City of Portland threatens houseless advocates with fines

Bills for recent camp sweeps could total $250,000

The City of Portland is threatening organizers of Portland’s short-lived Village of Hope houseless community with fines potentially totaling tens of thousands of dollars after city officials swept the camp in early February 2018.

The fines VOH founder and local pastor Steve Kimes and organizers Lisa Lake and Ree Campbell received include $55,000 for the January 2018 removal of VOH platforms and personal belongings from the Big Four Corners natural area, an unknown fine for removal of the Forgotten Realms Camp in December 2016, and an alleged threat of criminal mischief charges for the VOH occupation.

City Commissioner Amanda Fritz informed Kimes of the fines during a February 2018 meeting in which Fritz agreed to use her staff to look for city-owned land for the village.  

During the meeting, Lucas Hillier, Portland State alumnus and program coordinator at the city’s Office of Management and Finance, also asked Kimes to sign a property release document that would allow him to reclaim property removed in the sweep if he agreed to not place retrieved belongings on city-owned land again without written permission.

Kimes refused to sign and sent the document to American Civil Liberties Union of Oregon Legal Director Mat dos Santos. Santos did not respond to a request for comment, but Kimes said he was advised not to sign anything until Santos read over the documents.

Ree Campbell, executive director of houseless advocacy group Boots on the Ground PDX and unofficial communications director for VOH stated in a Facebook post that Hillier came to her home in Southeast Portland and threatened her with similar fines on Friday, Feb. 2, just hours after the VOH sweep. Campbell did not provide documentation of the fines or what she claimed was a threat of criminal mischief charges, but said the fines were similar to those brought against Kimes.

“[The fines] would equate to bankruptcy and homelessness for my family,” Campbell wrote. “That threatens my children’s well-being by reducing their chances of any success in life. Furthermore, [Hillier] threatened my well-being by promising criminal charges which would follow me for the rest of my life, reducing my chances of future housing [and] employment.”

Campbell said she does not fully blame Hillier for the fines, however. “[Hillier] actually does care about houseless people,” Campbell clarified in an interview. “He has two little kids, he has $60,000 in student loans, and I think he didn’t really have a choice. I think his job is always in danger…He has a lot at stake, and [Hillier was sent to my home] because of the inroads of the relationship that we have.”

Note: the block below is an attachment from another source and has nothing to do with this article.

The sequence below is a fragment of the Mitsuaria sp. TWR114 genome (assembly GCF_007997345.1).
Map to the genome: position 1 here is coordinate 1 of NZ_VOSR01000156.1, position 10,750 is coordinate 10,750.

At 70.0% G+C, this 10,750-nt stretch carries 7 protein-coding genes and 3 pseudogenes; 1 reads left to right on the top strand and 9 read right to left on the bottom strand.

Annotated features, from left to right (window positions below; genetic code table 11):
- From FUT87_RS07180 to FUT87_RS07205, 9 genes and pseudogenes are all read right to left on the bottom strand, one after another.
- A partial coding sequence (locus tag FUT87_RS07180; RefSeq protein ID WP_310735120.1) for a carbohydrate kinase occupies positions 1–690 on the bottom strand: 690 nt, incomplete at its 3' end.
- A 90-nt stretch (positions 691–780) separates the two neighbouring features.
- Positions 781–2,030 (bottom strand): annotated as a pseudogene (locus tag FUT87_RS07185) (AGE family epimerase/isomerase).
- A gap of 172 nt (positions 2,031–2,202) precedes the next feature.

Campbell said she has worked extensively with the city, primarily with Hillier, to give city officials access to her nonprofit connections in the winter months and act as a mediator during camp sweeps. She believes Mayor Ted Wheeler sent Hillier to speak with her because “[the city] knew I wouldn’t allow anyone else in my home.”

Hillier has come under criticism in the past for ridiculing a Lents neighborhood resident who expressed concern about houseless people moving to the neighborhood following the 2016 Springwater Corridor sweeps.

Campbell added she believes the alleged threat of a criminal mischief charge came because Wheeler treated VOH—which originally called itself Protest Camp—like other camps, rather than a political protest.

“We broke no laws!” Campbell wrote in her post. “[VOH] is a social justice movement in support of our houseless community. At no time was any law on the books broken, and the mayor’s office has responded to us viciously, arbitrarily and with a complete disregard for in-place laws, due process [and] our freedom to protest.”

In response, Wheeler wrote in a statement, “As we have pursued different iterations of alternative shelter, the City has also learned hard lessons about what can go wrong when an unsanctioned camp operates without sound management or accountability standards.”

The statement continued, “Consider the ‘Forgotten Realms’ camp, which put lives in danger as well as causing more than $100,000 in claims for damages to private properties nearby.”

Kimes and Campbell both helped organize the Forgotten Realms camp in North Portland, which was swept in January 2017 after a faulty camp stove caught fire and damaged a nearby home.

Campbell said VOH differed from Forgotten Realms because VOH had an organized system for vetting residents, providing security and cleaning up garbage. That was not the case for Forgotten Realms, Campbell claimed.

“Our position remains that it is inappropriate for a political protest—which is how Village of Hope labels itself—to unilaterally erect permanent structures on environmentally sensitive public lands that are intended for use by everyone,” Wheeler’s statement concluded.

Campbell said she stands by the belief that organized camps are the solution for Portland’s housing crisis until the city can come up with a better solution to get people off the streets. Other organizers agree.

Since VOH was shut down, Southeast Portland’s Central Nazarene Church, together with Cascade Clusters, the Village Coalition and Agape Church of Christ, has begun drawing up plans for another houseless village on its own property.

According to CNC Pastor Matt Huff, The Agape Village has no proposed opening date, but aims to supply shelter, showers and a communal gathering area for residents.

As for Campbell, she is stepping away for the summer until colder weather threatens people living on the streets. “When winter comes, of course it’s all hands on deck,” Campbell said, “but aside from that, I’m just so disgusted and hurt.”